Stack Overflow is a community of 4.7 million programmers, just like you, helping each other.

Join them; it only takes a minute:

Sign up
Join the Stack Overflow community to:
  1. Ask programming questions
  2. Answer and help your peers
  3. Get recognized for your expertise

I have a code that calculates heat transfer in some number of conductors. What happens in one conductor doesn't impact others in the model. So I'm trying to make the solution of these conductors run in parallel, with each processor taking on a different set of conductors. Now, I thought that the code would work by running on one core until it got to this loop where I put the command:


Then run this section of code on however many cores I requested and then go back to running on one core after the command:


is encountered. But what I'm seeing is that the input file is read in by both cores (if I use 2 cores), and all the outputs are printed twice also. Does MPI not work as I thought? If not, then how can I achieve the behavior I want? I only want the code running on multiple cores for that one segment of the code and not in any other subroutines or parts of the code outside of MPI_INIT and MPI_FINALIZE.

share|improve this question
up vote 6 down vote accepted

This is a common misunderstanding, particularly among people who have experience with something like OpenMP, where threads are forked and joined at various points in the program.

In MPI, MPI_Init and MPI_Finalize initialize and finalize your MPI library; that's it. While the standard is purposefully silent on what happens before Init and after Finalize, as a practical matter your mpirun or mpiexec command generally does the creating and launching of the processes. If you type

mpirun -np 4 hostname

for instance, four processes are launched, each of which runs the hostname command -- which is very definitely not an MPI executable, and doesn't have any MPI_Init or MPI_Finalize calls in it. Each of those processes run the executable, start to end, so you get four outputs. It's the mpirun (or mpiexec) which launches the processes, not any MPI function calls inside the program.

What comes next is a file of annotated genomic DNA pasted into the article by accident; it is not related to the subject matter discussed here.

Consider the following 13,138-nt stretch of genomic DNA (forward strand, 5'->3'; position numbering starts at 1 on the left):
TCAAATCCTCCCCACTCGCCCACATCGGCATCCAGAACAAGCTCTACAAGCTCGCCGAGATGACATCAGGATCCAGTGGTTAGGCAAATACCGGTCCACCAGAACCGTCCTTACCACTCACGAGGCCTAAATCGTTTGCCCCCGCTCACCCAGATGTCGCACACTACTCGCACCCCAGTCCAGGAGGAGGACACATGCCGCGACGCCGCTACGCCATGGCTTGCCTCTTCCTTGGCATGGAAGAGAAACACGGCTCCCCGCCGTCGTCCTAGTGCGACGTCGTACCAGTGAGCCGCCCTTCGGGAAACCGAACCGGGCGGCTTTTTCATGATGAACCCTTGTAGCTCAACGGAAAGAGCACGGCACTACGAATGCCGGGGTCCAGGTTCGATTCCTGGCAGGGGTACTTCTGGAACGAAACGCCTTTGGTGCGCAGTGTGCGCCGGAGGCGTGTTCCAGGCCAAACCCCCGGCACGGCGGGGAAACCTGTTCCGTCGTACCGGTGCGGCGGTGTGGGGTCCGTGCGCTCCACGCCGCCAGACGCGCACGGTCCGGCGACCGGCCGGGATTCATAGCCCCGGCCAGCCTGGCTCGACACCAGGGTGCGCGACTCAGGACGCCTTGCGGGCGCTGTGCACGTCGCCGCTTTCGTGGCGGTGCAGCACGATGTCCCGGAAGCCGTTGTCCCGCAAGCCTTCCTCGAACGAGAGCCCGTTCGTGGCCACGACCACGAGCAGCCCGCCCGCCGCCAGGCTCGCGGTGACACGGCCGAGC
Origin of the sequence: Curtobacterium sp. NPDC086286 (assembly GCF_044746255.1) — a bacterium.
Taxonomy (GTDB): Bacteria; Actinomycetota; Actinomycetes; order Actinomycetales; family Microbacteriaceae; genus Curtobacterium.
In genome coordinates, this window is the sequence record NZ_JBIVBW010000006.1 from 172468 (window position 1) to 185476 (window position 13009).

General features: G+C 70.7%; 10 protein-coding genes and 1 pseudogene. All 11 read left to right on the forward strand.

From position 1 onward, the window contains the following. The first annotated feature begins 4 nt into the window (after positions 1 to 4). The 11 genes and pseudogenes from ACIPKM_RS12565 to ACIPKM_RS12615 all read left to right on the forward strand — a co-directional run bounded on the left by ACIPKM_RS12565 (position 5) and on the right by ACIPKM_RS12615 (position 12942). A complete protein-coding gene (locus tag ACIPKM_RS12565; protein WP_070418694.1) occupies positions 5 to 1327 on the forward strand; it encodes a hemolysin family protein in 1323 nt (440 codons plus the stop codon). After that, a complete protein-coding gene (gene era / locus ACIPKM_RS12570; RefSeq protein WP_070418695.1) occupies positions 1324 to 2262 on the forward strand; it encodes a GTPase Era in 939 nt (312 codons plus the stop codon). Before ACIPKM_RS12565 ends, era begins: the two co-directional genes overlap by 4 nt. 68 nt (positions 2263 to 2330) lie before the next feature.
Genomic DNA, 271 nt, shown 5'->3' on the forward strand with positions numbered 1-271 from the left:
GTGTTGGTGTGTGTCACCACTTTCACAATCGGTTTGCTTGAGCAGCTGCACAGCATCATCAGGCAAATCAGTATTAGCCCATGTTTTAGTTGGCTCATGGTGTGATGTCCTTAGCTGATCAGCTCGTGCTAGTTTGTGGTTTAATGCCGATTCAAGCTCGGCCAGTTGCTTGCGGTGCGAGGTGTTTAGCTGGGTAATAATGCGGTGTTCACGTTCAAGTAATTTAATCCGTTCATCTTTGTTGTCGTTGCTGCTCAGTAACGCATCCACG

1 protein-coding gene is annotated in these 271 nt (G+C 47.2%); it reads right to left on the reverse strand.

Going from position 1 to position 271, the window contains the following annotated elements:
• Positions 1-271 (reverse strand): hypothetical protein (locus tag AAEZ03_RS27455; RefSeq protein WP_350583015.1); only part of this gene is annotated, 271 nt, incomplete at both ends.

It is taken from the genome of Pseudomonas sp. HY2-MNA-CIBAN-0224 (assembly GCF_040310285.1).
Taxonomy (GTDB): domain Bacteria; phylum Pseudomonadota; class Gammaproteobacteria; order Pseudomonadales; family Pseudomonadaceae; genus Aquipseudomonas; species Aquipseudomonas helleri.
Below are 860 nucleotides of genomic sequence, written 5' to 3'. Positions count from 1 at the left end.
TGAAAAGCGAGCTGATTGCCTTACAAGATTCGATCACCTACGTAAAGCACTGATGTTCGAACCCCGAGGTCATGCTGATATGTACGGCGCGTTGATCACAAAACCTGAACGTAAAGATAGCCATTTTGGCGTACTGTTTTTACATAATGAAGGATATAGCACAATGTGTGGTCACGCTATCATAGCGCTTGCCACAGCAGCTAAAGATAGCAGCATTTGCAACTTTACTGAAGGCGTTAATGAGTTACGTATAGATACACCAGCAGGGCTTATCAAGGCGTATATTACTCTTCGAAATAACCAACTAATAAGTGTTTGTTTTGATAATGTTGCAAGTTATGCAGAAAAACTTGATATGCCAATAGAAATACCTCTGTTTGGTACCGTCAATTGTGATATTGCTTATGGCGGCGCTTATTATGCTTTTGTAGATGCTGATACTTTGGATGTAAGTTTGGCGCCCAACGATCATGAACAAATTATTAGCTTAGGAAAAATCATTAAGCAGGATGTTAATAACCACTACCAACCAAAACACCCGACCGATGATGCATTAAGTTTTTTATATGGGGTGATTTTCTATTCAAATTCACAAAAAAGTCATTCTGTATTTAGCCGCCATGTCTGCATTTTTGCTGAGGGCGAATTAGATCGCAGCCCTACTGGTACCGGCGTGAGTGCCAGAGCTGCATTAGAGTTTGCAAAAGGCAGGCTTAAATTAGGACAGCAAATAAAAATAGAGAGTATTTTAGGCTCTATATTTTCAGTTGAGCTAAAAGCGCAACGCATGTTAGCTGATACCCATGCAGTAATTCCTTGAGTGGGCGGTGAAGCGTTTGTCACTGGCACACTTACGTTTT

In your program, then, the entire program gets run by as many processes as you've requested.

share|improve this answer
I didn't realize there was a difference between OpenMP and MPI until right now... I took a short course in parallel programming a few years back that must have been in OpenMP for me to be thinking MPI works like this. Anyway, the problem this causes me is that all write statements are writing N number of the same output. Does this mean I must find each write statement and wrap it with "if(rank.eq.0) then.. endif"? – rks171 Jun 19 '12 at 20:17
That's right, if you only want one rank to output you have to have something like that test in there. – Jonathan Dursi Jun 19 '12 at 20:36
I see. Does it affect performance to run the same code on multiple cores? I mean, when the fastest core finishes the program, does the program have to wait for all the other cores to finish their work before it terminates? Is there any way I could get the first core done to print the output? – rks171 Jun 19 '12 at 20:40
Yes; there isn't an easy way to have the first MPI process done to recognize that it's the first one done. It's possible, but requires some somewhat advanced MPI-2 stuff. – Jonathan Dursi Jun 20 '12 at 21:45

I don't think I understand the question entirely, but the first thing to take note of is that MPI can be initialized at most once. So repeatedly doing


is not allowed. Besides, MPI_Init and MPI_Finalize are expensive operations; you wouldn't want to call them in a loop.

MPI was originally designed around a static process model, meaning that a set of processes starts up, does the work, and exits. It sounds like you wish to change the number of processes at runtime. This is possible in MPI-2 (see MPI_Comm_spawn).

On the other hand, continually starting up and shutting down processes will be slow. Just because a process has called MPI_Init doesn't mean it has to participate in all communication. Here is how I would approach the problem:

  1. Start a pool of processes. Call MPI_Init at the beginning of the program on all processes, even those that will only work locally.
  2. In each loop iteration, create a new communicator for the processes that need to communicate using MPI_Comm_create, and use it for all communication instead of MPI_COMM_WORLD.
  3. At the end of the program all processes call MPI_Finalize.
share|improve this answer
Not to mention that spawned MPI processes have their own MPI_COMM_WORLD and can only communicate with the parent processes through an intercommunicator which complicates things a bit... By the way, MPI_Comm_create is collective and could be quite expensive. – Hristo Iliev Jun 19 '12 at 21:00

Your Answer


By posting your answer, you agree to the privacy policy and terms of service.

Not the answer you're looking for? Browse other questions tagged or ask your own question.